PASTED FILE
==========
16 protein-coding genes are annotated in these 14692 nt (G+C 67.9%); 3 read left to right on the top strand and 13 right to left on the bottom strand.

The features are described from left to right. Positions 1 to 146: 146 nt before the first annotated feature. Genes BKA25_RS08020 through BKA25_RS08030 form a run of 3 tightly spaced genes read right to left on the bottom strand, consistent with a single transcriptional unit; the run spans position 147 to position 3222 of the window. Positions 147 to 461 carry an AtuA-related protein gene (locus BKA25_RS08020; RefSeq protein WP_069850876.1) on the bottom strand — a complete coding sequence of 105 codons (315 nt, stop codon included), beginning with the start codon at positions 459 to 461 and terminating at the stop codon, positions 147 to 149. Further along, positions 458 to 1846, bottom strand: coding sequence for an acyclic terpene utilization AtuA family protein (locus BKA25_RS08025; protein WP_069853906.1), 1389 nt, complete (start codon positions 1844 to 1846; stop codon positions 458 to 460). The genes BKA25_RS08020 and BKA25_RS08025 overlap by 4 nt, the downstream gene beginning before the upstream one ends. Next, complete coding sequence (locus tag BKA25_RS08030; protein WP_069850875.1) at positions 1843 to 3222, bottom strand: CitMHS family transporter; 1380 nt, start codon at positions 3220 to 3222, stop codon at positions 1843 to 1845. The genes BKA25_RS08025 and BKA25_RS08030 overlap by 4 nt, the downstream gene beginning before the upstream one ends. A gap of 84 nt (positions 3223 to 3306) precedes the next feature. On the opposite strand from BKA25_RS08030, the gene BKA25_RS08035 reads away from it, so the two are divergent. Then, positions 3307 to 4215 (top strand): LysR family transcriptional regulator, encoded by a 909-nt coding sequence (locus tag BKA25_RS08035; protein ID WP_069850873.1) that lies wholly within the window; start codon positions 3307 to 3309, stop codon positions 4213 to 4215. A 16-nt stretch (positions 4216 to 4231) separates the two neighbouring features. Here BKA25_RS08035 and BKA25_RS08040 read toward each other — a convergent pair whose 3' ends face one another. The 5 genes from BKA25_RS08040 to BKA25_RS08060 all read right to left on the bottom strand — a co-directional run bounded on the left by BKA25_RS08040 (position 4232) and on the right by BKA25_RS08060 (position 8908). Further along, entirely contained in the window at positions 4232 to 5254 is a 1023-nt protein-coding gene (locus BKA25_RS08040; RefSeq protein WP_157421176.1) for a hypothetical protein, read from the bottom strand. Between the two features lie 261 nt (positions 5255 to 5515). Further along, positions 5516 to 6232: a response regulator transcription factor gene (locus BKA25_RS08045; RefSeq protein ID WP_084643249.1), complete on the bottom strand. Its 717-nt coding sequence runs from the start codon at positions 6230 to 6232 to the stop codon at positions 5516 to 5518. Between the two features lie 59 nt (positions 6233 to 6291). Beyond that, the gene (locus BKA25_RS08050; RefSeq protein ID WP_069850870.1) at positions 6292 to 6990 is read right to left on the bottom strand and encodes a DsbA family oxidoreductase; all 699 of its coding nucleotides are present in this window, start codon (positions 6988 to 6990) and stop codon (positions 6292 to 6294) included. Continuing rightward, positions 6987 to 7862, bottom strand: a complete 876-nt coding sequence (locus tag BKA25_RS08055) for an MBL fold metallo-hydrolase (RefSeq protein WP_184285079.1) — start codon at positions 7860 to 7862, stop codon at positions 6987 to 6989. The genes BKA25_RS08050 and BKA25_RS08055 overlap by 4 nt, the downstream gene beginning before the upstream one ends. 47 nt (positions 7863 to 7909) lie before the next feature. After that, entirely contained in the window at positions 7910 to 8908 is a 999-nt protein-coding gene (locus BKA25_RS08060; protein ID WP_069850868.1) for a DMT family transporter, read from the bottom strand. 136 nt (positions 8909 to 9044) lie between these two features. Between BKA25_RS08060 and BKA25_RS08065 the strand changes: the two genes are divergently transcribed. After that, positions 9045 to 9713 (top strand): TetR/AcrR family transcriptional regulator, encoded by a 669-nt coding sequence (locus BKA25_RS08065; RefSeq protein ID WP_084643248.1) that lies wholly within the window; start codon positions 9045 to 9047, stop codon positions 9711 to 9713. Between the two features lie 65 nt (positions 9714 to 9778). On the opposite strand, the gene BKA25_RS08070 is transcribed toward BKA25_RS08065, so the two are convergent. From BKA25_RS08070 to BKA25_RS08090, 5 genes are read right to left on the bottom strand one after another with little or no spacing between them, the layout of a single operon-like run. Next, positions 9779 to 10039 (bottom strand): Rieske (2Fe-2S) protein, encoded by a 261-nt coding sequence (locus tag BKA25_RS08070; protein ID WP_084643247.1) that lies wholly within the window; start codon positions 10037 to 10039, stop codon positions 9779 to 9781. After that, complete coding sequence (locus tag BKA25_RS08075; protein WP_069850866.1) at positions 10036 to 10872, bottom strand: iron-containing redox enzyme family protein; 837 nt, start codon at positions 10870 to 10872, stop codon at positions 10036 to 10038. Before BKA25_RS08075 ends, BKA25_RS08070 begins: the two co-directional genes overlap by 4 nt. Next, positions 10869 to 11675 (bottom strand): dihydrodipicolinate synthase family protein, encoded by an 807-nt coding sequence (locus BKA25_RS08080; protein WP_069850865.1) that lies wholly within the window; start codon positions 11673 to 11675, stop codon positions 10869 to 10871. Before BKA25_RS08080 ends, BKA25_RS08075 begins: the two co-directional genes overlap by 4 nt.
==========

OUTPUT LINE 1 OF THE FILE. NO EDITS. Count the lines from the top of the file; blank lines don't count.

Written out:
16 protein-coding genes are annotated in these 14692 nt (G+C 67.9%); 3 read left to right on the top strand and 13 right to left on the bottom strand.